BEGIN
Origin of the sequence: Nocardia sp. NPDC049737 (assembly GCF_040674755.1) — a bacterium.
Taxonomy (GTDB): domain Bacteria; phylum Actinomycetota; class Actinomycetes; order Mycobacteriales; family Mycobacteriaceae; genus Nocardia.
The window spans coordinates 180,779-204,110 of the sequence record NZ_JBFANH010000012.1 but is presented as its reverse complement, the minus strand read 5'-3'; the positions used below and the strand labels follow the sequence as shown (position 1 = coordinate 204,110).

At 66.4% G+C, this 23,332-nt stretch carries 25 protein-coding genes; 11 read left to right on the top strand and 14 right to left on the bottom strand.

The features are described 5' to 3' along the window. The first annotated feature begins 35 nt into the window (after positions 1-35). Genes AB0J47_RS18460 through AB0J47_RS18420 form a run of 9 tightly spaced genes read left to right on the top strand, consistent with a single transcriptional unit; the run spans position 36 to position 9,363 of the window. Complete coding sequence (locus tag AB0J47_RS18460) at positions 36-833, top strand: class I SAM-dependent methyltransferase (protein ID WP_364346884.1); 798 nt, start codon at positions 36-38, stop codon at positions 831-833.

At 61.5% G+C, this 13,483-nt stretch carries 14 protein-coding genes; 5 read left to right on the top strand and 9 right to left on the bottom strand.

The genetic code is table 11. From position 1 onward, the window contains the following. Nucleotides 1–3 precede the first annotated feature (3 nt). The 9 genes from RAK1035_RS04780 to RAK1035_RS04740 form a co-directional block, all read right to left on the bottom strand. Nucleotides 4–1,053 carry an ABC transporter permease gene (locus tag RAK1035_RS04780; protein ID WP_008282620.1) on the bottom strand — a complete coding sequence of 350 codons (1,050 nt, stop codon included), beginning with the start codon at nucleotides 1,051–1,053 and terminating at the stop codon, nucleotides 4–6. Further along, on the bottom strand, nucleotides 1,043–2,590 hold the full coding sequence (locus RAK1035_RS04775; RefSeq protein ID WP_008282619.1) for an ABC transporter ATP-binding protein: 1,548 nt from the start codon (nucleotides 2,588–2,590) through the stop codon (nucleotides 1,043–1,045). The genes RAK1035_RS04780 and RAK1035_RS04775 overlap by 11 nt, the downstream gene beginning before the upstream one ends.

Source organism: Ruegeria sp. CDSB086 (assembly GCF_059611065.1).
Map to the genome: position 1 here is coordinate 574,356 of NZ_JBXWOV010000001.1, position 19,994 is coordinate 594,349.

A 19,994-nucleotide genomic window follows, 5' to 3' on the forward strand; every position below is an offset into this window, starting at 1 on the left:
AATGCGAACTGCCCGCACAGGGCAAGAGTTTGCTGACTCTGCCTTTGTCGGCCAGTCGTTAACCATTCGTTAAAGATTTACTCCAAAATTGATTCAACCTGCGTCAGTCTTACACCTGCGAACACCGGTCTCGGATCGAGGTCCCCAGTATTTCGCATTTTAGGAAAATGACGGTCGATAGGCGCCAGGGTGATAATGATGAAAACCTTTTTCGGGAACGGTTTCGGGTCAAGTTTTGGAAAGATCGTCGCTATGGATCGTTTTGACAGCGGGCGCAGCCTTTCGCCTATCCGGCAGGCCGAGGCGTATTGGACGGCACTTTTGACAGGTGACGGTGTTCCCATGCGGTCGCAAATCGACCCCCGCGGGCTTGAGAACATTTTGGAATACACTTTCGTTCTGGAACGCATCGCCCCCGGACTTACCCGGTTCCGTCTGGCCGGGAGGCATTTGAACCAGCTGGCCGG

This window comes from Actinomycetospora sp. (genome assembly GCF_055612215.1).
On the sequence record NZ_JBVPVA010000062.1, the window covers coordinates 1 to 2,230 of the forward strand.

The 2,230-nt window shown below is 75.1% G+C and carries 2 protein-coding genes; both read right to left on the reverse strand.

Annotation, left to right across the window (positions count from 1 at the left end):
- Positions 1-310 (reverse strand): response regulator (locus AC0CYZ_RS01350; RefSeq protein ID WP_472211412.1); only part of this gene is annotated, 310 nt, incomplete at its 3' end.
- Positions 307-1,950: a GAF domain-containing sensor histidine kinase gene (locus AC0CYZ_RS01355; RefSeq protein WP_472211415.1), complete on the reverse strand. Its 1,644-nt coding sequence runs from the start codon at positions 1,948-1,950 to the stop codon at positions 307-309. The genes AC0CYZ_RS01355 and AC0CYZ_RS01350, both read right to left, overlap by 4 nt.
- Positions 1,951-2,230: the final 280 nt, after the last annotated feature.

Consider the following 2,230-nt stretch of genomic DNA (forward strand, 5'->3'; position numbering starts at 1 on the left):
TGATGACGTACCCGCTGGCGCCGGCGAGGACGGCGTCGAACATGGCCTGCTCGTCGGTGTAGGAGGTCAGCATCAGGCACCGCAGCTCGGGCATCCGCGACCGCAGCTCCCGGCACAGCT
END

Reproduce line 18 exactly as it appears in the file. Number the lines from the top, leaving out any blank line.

- Positions 1,951-2,230: the final 280 nt, after the last annotated feature.